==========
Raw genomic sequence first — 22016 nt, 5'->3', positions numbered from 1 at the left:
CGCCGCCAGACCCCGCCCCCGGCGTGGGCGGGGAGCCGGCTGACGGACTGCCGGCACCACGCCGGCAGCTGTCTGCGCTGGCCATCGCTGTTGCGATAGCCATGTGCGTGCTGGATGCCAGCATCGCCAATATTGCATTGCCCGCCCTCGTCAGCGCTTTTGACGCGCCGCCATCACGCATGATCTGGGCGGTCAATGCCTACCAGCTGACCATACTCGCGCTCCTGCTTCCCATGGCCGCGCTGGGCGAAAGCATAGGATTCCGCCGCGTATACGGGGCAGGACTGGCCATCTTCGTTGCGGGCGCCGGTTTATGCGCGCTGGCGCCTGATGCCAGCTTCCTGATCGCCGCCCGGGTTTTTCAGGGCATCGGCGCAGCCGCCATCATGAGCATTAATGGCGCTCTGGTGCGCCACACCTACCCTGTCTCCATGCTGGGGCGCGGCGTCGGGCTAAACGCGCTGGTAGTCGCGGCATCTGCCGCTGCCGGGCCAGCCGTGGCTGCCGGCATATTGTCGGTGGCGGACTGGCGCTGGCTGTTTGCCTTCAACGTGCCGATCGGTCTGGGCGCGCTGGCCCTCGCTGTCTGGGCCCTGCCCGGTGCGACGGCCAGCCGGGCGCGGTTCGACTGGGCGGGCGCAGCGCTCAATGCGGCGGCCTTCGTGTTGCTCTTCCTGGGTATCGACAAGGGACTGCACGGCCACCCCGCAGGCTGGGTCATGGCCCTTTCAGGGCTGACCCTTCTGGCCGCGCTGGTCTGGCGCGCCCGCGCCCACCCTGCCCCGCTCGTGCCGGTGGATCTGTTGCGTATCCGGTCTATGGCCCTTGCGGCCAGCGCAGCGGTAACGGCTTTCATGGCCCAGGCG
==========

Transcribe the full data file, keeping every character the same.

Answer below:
Raw genomic sequence first — 22016 nt, 5'->3', positions numbered from 1 at the left:
CGCCGCCAGACCCCGCCCCCGGCGTGGGCGGGGAGCCGGCTGACGGACTGCCGGCACCACGCCGGCAGCTGTCTGCGCTGGCCATCGCTGTTGCGATAGCCATGTGCGTGCTGGATGCCAGCATCGCCAATATTGCATTGCCCGCCCTCGTCAGCGCTTTTGACGCGCCGCCATCACGCATGATCTGGGCGGTCAATGCCTACCAGCTGACCATACTCGCGCTCCTGCTTCCCATGGCCGCGCTGGGCGAAAGCATAGGATTCCGCCGCGTATACGGGGCAGGACTGGCCATCTTCGTTGCGGGCGCCGGTTTATGCGCGCTGGCGCCTGATGCCAGCTTCCTGATCGCCGCCCGGGTTTTTCAGGGCATCGGCGCAGCCGCCATCATGAGCATTAATGGCGCTCTGGTGCGCCACACCTACCCTGTCTCCATGCTGGGGCGCGGCGTCGGGCTAAACGCGCTGGTAGTCGCGGCATCTGCCGCTGCCGGGCCAGCCGTGGCTGCCGGCATATTGTCGGTGGCGGACTGGCGCTGGCTGTTTGCCTTCAACGTGCCGATCGGTCTGGGCGCGCTGGCCCTCGCTGTCTGGGCCCTGCCCGGTGCGACGGCCAGCCGGGCGCGGTTCGACTGGGCGGGCGCAGCGCTCAATGCGGCGGCCTTCGTGTTGCTCTTCCTGGGTATCGACAAGGGACTGCACGGCCACCCCGCAGGCTGGGTCATGGCCCTTTCAGGGCTGACCCTTCTGGCCGCGCTGGTCTGGCGCGCCCGCGCCCACCCTGCCCCGCTCGTGCCGGTGGATCTGTTGCGTATCCGGTCTATGGCCCTTGCGGCCAGCGCAGCGGTAACGGCTTTCATGGCCCAGGCG